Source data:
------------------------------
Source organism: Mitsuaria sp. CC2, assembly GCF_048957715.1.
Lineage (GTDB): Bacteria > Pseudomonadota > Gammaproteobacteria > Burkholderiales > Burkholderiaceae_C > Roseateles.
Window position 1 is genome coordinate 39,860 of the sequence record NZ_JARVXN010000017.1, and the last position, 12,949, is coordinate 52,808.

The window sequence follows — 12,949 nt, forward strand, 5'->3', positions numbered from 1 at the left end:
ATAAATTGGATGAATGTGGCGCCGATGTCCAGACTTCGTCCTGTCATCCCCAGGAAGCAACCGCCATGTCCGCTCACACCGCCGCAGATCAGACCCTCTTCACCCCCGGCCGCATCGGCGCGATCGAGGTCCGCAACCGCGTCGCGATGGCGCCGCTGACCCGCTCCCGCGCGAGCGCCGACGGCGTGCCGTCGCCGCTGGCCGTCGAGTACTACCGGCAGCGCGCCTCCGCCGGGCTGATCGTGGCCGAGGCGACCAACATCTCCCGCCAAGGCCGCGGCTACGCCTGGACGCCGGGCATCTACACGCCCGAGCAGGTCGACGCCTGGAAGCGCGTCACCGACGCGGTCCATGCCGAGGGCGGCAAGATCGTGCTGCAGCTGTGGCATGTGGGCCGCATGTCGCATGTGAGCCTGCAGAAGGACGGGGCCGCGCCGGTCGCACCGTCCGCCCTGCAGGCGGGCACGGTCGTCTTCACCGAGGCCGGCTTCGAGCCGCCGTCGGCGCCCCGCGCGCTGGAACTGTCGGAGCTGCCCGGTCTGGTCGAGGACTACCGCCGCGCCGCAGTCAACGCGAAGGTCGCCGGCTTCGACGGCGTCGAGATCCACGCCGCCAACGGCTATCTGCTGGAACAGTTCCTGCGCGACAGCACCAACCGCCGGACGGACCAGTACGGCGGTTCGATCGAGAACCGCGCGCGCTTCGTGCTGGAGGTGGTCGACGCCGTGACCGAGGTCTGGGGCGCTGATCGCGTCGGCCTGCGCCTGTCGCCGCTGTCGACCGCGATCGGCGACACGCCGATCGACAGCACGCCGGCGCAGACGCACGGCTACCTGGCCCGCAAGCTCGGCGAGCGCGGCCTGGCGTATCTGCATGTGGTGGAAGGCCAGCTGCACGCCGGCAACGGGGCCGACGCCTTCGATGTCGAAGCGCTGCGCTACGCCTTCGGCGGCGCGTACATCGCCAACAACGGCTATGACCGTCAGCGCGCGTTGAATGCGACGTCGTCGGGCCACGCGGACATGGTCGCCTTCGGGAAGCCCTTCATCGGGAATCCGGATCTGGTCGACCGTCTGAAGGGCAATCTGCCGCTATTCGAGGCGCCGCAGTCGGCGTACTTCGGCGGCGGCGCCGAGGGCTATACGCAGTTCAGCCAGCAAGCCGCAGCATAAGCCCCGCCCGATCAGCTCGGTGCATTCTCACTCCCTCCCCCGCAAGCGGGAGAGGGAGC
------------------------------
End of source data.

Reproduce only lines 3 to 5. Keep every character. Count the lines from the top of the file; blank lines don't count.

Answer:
Window position 1 is genome coordinate 39,860 of the sequence record NZ_JARVXN010000017.1, and the last position, 12,949, is coordinate 52,808.

The window sequence follows — 12,949 nt, forward strand, 5'->3', positions numbered from 1 at the left end:
ATAAATTGGATGAATGTGGCGCCGATGTCCAGACTTCGTCCTGTCATCCCCAGGAAGCAACCGCCATGTCCGCTCACACCGCCGCAGATCAGACCCTCTTCACCCCCGGCCGCATCGGCGCGATCGAGGTCCGCAACCGCGTCGCGATGGCGCCGCTGACCCGCTCCCGCGCGAGCGCCGACGGCGTGCCGTCGCCGCTGGCCGTCGAGTACTACCGGCAGCGCGCCTCCGCCGGGCTGATCGTGGCCGAGGCGACCAACATCTCCCGCCAAGGCCGCGGCTACGCCTGGACGCCGGGCATCTACACGCCCGAGCAGGTCGACGCCTGGAAGCGCGTCACCGACGCGGTCCATGCCGAGGGCGGCAAGATCGTGCTGCAGCTGTGGCATGTGGGCCGCATGTCGCATGTGAGCCTGCAGAAGGACGGGGCCGCGCCGGTCGCACCGTCCGCCCTGCAGGCGGGCACGGTCGTCTTCACCGAGGCCGGCTTCGAGCCGCCGTCGGCGCCCCGCGCGCTGGAACTGTCGGAGCTGCCCGGTCTGGTCGAGGACTACCGCCGCGCCGCAGTCAACGCGAAGGTCGCCGGCTTCGACGGCGTCGAGATCCACGCCGCCAACGGCTATCTGCTGGAACAGTTCCTGCGCGACAGCACCAACCGCCGGACGGACCAGTACGGCGGTTCGATCGAGAACCGCGCGCGCTTCGTGCTGGAGGTGGTCGACGCCGTGACCGAGGTCTGGGGCGCTGATCGCGTCGGCCTGCGCCTGTCGCCGCTGTCGACCGCGATCGGCGACACGCCGATCGACAGCACGCCGGCGCAGACGCACGGCTACCTGGCCCGCAAGCTCGGCGAGCGCGGCCTGGCGTATCTGCATGTGGTGGAAGGCCAGCTGCACGCCGGCAACGGGGCCGACGCCTTCGATGTCGAAGCGCTGCGCTACGCCTTCGGCGGCGCGTACATCGCCAACAACGGCTATGACCGTCAGCGCGCGTTGAATGCGACGTCGTCGGGCCACGCGGACATGGTCGCCTTCGGGAAGCCCTTCATCGGGAATCCGGATCTGGTCGACCGTCTGAAGGGCAATCTGCCGCTATTCGAGGCGCCGCAGTCGGCGTACTTCGGCGGCGGCGCCGAGGGCTATACGCAGTTCAGCCAGCAAGCCGCAGCATAAGCCCCGCCCGATCAGCTCGGTGCATTCTCACTCCCTCCCCCGCAAGCGGGAGAGGGAGC